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Buying a Cross Lease? Beware the Limitations of a Cross Lease Title

Cross lease titles are fairly common in New Zealand. They evolved in the 1970’s as a means of bypassing onerous Council requirements on subdivisions of land. If you own a cross lease title or you are considering the purchase of a cross lease property, there are some important features of cross leases you need to be aware of.

How does a cross lease title work?

The owner of a cross lease title owns an undivided share in the fee simple, together with a lease (often for a term of 999 years) of a defined area of the fee simple estate.

For example, a cross lease section may comprise of a quarter acre section with two flats on it. The owners of each flat will own an undivided one-half share in the whole quarter acre section as tenants in common. In addition to this, each owner will hold a lease for a specified part of the land over which they have exclusive use. Separate certificates of title will be issued to each owner, which will include the share in the fee simple estate, together with the lease.

The key documents to be aware of on a cross lease title are the lease itself, and the “flats plan”, which marks out each flat, its exclusive use area, and any common areas.

Understanding the terms of a cross lease

Before you purchase a cross lease title, is important that you have read and understood the terms of the lease.

The owners of the adjoining cross lease flats will have rights under the lease to enforce the provisions. This may include the right to force a sale of your property if breaches are not remedied.

The terms of the cross lease generally include:

  • Maintenance obligations in respect of the buildings and common areas;
  • Obligations for payment of property outgoings (generally a proportion);
  • Restrictions on making alterations to the buildings (covered in more detail below);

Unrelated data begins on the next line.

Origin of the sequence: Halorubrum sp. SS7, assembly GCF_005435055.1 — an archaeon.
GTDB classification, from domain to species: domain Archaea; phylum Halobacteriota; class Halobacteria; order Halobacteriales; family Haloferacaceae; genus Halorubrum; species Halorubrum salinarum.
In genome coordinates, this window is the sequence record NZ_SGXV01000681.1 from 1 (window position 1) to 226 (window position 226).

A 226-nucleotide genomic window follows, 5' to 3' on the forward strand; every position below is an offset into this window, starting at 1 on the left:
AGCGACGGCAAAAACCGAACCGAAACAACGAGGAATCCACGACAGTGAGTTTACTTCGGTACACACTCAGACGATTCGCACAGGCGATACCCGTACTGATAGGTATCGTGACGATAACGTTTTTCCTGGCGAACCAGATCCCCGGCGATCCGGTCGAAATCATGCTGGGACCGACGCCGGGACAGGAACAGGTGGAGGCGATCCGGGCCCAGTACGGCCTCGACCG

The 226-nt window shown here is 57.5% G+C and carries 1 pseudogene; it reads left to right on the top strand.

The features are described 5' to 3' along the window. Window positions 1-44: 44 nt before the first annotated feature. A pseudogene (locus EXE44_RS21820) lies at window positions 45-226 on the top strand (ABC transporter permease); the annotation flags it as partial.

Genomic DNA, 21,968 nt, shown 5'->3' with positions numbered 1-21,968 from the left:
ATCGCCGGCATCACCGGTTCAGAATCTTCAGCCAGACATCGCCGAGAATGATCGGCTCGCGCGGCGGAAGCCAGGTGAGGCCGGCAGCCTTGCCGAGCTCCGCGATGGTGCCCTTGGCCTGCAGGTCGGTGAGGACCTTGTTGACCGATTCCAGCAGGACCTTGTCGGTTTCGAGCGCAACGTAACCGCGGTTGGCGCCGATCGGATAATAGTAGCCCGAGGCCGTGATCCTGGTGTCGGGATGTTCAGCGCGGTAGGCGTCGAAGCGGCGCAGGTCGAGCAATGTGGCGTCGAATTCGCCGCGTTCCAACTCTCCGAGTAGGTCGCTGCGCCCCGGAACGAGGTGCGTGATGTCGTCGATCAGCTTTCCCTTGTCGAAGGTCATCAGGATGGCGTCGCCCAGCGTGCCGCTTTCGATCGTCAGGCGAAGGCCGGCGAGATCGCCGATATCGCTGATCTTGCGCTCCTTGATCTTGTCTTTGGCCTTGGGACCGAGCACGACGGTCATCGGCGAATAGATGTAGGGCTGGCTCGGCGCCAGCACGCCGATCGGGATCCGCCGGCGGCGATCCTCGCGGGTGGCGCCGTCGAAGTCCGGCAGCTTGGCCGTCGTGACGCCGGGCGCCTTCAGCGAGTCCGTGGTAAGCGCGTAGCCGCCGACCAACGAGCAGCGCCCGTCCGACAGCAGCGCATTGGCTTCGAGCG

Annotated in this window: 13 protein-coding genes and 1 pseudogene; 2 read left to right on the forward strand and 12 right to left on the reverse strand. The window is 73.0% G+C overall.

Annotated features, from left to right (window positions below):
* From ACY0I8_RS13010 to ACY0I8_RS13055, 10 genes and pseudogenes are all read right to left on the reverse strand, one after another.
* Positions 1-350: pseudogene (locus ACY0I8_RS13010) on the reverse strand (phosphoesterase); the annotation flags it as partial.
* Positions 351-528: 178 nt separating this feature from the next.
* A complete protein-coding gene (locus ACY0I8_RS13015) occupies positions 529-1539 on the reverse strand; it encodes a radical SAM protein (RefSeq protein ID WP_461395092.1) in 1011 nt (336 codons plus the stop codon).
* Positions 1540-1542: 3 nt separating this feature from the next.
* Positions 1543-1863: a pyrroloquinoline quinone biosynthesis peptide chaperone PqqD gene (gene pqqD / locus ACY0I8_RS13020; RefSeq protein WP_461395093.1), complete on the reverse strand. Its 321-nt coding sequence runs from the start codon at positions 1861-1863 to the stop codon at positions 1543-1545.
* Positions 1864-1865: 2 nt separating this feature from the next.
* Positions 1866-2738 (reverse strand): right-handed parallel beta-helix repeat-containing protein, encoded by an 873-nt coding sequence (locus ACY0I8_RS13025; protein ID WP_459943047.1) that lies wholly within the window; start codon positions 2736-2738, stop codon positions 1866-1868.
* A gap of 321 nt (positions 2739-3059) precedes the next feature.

• Confirmation of exclusive use areas;
  • Restrictions on use of the property can also be included, including prohibition on keeping pets and leaving rubbish or obstructions on the property.

The “Flats Plan” and alterations to buildings

The lease is based on the “flats plan”, which marks out the buildings and areas over which the lease applies. Because of this, any external additions or alterations to the buildings can only be done with the consent of the other owners of the fee simple title.

In addition, a new flats plan outlining the alterations (or additional buildings) must be submitted to the council and registered on the title. This can be costly and needs to be taken into consideration where alterations to the buildings on the land are proposed.

In some cases it can be more cost effective to surrender the cross lease title and convert it to a freehold title by subdivision.

Duty to maintain the common areas on a cross lease title

It is common for a cross lease title to include some common property. This can often be the driveway or parking areas. Generally the lease will include provisions requiring that the combined owners of the fee simple share (in proportion to their share of ownership of the land) the responsibilities of maintaining the common areas and the services leading from the street to the individual units. Care needs to be taken when purchasing to ascertain what maintenance is proposed on such common property (for example, upgrading the driveway).

Take care and seek advice before purchasing a cross lease property

Given the complexities of cross lease titles, it is important to take legal advice before signing up to purchase a cross lease property. This will allow your solicitor to ensure that appropriate conditions are included, to allow you to carefully consider the terms of the cross lease and for the buildings to be checked against the flats plans.

If you are the owner of a cross lease title and you are considering undertaking alterations to the buildings on the property, then you need to be aware of the cross lease restrictions and ensure you adhere to the terms of the lease when undertaking the alterations. This may include the deposit of a new “flats plan”.

Jamie Bourke is a Director at Henderson Reeves Lawyers.  You can contact Jamie at jamiebourke@hendersonreeves.co.nz

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